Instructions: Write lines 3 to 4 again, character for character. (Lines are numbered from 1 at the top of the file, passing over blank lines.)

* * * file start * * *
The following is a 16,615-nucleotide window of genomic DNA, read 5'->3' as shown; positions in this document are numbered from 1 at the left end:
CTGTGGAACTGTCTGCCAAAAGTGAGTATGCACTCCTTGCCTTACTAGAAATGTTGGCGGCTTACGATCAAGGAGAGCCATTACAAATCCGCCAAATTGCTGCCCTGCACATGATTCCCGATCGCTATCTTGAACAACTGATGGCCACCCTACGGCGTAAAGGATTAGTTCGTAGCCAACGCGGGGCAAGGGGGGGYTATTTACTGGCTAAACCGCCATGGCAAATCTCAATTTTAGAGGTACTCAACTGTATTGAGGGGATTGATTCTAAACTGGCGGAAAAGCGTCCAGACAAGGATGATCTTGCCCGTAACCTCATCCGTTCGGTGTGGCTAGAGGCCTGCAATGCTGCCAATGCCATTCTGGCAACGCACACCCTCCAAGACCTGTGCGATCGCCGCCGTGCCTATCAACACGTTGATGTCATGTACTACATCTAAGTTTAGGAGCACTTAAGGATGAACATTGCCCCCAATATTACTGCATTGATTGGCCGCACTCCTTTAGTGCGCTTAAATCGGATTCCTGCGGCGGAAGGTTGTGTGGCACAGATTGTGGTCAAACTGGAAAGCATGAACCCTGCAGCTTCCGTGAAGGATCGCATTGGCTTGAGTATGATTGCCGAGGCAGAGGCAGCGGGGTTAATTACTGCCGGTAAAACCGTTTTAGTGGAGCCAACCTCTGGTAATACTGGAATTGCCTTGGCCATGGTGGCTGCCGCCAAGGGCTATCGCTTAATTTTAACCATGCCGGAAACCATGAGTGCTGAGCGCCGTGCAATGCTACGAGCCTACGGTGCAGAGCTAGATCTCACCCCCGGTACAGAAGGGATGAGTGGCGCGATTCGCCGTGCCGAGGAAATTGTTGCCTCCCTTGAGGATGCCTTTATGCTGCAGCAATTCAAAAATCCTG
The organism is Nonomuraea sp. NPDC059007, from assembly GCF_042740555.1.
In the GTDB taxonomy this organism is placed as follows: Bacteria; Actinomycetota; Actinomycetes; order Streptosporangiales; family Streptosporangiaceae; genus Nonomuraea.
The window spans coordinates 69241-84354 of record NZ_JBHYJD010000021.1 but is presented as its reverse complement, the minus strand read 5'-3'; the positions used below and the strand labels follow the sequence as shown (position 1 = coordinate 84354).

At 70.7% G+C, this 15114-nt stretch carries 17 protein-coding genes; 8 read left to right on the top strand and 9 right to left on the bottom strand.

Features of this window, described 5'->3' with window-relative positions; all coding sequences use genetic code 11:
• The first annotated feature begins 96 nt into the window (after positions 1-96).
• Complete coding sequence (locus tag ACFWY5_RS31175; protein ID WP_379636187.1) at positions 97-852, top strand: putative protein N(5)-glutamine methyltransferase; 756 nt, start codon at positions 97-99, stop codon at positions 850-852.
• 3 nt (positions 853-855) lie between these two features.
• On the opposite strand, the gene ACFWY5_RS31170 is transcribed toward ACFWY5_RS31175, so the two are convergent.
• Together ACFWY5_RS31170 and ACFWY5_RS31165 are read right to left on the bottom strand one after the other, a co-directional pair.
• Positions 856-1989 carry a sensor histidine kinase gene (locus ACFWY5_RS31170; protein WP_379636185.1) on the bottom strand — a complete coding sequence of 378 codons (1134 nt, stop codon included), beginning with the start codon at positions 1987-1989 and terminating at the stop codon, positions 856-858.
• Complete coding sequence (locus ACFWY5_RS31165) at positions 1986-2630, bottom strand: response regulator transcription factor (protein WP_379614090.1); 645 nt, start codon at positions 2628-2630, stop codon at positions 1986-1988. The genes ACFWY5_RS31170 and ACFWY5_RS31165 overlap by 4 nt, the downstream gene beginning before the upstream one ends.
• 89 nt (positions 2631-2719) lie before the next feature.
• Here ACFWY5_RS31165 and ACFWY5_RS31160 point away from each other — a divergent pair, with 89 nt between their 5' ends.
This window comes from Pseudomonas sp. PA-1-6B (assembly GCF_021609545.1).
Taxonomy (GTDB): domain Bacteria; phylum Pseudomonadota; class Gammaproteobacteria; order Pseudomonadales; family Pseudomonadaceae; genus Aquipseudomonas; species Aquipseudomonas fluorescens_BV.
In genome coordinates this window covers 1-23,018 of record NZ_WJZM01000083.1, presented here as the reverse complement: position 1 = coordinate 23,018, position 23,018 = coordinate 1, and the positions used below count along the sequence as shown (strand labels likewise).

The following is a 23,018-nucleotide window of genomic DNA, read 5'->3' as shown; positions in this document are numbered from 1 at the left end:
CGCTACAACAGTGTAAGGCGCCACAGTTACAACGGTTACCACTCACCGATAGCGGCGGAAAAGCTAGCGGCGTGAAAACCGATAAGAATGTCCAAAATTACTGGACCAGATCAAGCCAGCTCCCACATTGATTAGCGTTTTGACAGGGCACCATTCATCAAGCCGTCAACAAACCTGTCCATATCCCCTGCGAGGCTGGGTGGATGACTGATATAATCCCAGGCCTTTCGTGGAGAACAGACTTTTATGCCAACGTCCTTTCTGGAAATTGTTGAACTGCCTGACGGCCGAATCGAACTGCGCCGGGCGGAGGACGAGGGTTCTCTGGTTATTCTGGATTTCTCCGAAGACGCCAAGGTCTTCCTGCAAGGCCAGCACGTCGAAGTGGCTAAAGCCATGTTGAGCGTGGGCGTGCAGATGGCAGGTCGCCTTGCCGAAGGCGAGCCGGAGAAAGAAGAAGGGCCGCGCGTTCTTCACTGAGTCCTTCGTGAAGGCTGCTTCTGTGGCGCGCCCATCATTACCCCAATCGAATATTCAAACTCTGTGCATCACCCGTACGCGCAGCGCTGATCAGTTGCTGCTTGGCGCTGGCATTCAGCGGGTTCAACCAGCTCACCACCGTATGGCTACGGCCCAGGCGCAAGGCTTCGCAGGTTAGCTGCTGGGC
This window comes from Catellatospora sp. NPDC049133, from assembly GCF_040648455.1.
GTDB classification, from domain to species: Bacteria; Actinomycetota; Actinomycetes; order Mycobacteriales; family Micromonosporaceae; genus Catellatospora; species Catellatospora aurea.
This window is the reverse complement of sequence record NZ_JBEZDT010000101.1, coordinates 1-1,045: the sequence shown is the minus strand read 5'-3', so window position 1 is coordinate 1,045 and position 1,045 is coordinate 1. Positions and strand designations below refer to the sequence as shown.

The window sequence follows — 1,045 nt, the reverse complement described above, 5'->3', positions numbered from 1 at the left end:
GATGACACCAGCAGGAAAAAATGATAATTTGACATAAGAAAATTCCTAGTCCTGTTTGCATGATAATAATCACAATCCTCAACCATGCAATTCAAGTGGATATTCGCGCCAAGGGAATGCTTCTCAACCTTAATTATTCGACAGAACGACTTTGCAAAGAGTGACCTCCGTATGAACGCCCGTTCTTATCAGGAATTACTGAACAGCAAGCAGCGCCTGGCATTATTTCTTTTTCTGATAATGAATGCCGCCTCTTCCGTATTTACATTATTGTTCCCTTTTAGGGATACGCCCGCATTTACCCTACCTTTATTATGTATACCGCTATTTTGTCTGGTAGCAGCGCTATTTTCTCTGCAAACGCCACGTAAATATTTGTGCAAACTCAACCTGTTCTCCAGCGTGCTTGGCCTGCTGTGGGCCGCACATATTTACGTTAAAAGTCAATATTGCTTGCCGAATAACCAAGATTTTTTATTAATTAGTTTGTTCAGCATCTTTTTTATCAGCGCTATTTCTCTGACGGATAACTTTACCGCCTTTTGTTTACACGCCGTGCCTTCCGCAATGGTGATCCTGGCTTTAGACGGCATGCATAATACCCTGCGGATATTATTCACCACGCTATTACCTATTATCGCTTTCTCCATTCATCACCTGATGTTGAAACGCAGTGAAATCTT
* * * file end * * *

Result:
The organism is Nonomuraea sp. NPDC059007, from assembly GCF_042740555.1.
In the GTDB taxonomy this organism is placed as follows: Bacteria; Actinomycetota; Actinomycetes; order Streptosporangiales; family Streptosporangiaceae; genus Nonomuraea.